The question simply doesn't make sense. Any periodic function has both period and frequency- given one, you can calculate the other.
Neither "represents" an orbit.
If you do have something, such as a planet, orbiting, then you must have both a period (the number of days, seconds, etc. required to complete one full orbit) and a frequency (the number of orbits per day, second, etc.) and one is just the reciprocal of the other. If you are thinking of one as "representing" the orbit, the other could as well.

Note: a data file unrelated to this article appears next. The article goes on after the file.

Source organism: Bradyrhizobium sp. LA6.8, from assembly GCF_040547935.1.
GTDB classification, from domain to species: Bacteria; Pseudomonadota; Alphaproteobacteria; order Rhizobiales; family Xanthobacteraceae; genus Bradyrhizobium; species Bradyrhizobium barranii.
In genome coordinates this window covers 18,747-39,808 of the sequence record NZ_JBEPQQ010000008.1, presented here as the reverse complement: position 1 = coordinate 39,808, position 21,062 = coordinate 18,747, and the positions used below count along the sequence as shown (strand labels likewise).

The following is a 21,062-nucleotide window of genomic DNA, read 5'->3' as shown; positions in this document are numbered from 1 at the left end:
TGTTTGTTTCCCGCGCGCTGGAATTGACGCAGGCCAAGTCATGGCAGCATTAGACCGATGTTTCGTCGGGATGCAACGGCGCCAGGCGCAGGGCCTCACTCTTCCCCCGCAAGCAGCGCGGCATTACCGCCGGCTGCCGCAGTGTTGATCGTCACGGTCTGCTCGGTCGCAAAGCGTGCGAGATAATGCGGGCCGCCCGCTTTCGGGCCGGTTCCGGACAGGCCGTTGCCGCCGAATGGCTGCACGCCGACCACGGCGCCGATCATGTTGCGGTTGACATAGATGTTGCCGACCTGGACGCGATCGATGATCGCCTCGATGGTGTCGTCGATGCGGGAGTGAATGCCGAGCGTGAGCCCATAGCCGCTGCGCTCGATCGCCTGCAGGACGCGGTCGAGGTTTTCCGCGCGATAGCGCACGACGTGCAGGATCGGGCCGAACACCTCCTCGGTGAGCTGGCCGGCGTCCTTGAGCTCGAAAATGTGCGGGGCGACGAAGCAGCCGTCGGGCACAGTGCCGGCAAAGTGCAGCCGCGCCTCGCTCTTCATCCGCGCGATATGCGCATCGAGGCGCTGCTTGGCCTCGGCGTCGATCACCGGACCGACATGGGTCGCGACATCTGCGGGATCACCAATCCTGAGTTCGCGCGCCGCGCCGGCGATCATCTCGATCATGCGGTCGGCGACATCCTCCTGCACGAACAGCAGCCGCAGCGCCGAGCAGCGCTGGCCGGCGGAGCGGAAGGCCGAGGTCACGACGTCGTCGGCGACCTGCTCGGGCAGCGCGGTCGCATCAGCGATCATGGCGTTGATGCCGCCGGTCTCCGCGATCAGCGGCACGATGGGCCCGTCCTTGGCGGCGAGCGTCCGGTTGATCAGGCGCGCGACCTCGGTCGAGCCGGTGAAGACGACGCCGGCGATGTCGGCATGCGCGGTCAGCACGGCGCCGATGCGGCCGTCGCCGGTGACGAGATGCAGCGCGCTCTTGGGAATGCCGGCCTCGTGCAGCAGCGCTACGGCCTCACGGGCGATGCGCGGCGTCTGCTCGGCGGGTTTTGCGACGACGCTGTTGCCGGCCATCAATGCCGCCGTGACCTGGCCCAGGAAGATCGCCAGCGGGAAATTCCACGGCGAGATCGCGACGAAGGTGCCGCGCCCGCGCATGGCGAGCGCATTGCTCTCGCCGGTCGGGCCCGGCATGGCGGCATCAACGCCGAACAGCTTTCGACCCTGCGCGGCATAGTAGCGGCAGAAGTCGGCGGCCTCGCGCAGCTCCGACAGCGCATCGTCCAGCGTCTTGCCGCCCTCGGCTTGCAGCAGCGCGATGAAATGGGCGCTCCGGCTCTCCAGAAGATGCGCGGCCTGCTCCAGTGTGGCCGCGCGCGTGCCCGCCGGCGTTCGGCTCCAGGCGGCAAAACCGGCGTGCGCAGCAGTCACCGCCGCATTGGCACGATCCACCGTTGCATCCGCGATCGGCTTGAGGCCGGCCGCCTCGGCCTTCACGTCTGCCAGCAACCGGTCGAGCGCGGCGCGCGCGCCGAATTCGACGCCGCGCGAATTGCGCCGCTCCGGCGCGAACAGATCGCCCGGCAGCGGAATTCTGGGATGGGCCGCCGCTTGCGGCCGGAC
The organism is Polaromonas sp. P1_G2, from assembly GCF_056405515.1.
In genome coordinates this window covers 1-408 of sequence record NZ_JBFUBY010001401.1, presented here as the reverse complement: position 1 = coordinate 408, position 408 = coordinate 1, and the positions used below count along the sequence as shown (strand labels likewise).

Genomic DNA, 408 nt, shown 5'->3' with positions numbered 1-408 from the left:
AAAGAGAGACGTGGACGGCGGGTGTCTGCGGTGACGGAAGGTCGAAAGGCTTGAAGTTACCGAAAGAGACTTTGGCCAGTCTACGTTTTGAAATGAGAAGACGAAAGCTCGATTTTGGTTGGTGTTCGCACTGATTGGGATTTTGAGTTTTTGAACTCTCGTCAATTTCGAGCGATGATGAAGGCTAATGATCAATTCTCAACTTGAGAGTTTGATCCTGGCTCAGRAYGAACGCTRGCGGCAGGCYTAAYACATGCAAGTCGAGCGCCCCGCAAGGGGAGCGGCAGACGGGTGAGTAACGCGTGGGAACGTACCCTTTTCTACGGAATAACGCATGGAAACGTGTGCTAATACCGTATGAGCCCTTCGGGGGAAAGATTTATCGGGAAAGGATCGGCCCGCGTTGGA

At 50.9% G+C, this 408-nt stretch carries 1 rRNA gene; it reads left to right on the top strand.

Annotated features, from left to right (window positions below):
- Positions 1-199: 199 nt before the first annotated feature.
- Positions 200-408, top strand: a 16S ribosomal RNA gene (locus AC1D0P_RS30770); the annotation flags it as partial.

To answer the question you DIDN'T ask but probably intended, it is more common to give the period of an orbit of a planet about the sun rather than the frequency just because it is a simpler number in the most common units.
1/T = Frequency
1/f = Period.
where T = period.
Knowing either one will get you the answer for the other.